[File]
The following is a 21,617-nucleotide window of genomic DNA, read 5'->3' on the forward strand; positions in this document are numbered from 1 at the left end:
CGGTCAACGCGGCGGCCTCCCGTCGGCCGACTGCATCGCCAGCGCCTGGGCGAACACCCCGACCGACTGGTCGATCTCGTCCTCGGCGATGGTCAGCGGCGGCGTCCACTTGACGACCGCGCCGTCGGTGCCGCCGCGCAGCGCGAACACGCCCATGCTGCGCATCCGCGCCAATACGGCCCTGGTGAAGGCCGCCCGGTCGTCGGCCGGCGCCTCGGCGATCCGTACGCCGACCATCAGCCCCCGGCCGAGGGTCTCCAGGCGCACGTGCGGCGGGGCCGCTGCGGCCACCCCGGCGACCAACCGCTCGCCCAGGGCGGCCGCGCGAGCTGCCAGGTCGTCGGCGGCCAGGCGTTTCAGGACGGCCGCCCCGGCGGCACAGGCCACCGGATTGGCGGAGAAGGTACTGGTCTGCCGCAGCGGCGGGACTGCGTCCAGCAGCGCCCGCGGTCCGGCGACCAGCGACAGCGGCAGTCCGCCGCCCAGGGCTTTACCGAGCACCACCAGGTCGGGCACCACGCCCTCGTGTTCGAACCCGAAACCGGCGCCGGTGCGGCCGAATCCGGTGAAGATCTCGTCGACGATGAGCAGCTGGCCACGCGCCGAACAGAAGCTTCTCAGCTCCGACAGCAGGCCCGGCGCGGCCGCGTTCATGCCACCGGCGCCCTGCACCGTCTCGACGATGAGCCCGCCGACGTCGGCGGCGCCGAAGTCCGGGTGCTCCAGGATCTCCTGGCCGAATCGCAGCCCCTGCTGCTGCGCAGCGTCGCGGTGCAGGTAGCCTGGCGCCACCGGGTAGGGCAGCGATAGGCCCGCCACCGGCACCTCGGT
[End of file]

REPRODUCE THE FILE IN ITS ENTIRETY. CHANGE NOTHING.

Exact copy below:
The following is a 21,617-nucleotide window of genomic DNA, read 5'->3' on the forward strand; positions in this document are numbered from 1 at the left end:
CGGTCAACGCGGCGGCCTCCCGTCGGCCGACTGCATCGCCAGCGCCTGGGCGAACACCCCGACCGACTGGTCGATCTCGTCCTCGGCGATGGTCAGCGGCGGCGTCCACTTGACGACCGCGCCGTCGGTGCCGCCGCGCAGCGCGAACACGCCCATGCTGCGCATCCGCGCCAATACGGCCCTGGTGAAGGCCGCCCGGTCGTCGGCCGGCGCCTCGGCGATCCGTACGCCGACCATCAGCCCCCGGCCGAGGGTCTCCAGGCGCACGTGCGGCGGGGCCGCTGCGGCCACCCCGGCGACCAACCGCTCGCCCAGGGCGGCCGCGCGAGCTGCCAGGTCGTCGGCGGCCAGGCGTTTCAGGACGGCCGCCCCGGCGGCACAGGCCACCGGATTGGCGGAGAAGGTACTGGTCTGCCGCAGCGGCGGGACTGCGTCCAGCAGCGCCCGCGGTCCGGCGACCAGCGACAGCGGCAGTCCGCCGCCCAGGGCTTTACCGAGCACCACCAGGTCGGGCACCACGCCCTCGTGTTCGAACCCGAAACCGGCGCCGGTGCGGCCGAATCCGGTGAAGATCTCGTCGACGATGAGCAGCTGGCCACGCGCCGAACAGAAGCTTCTCAGCTCCGACAGCAGGCCCGGCGCGGCCGCGTTCATGCCACCGGCGCCCTGCACCGTCTCGACGATGAGCCCGCCGACGTCGGCGGCGCCGAAGTCCGGGTGCTCCAGGATCTCCTGGCCGAATCGCAGCCCCTGCTGCTGCGCAGCGTCGCGGTGCAGGTAGCCTGGCGCCACCGGGTAGGGCAGCGATAGGCCCGCCACCGGCACCTCGGT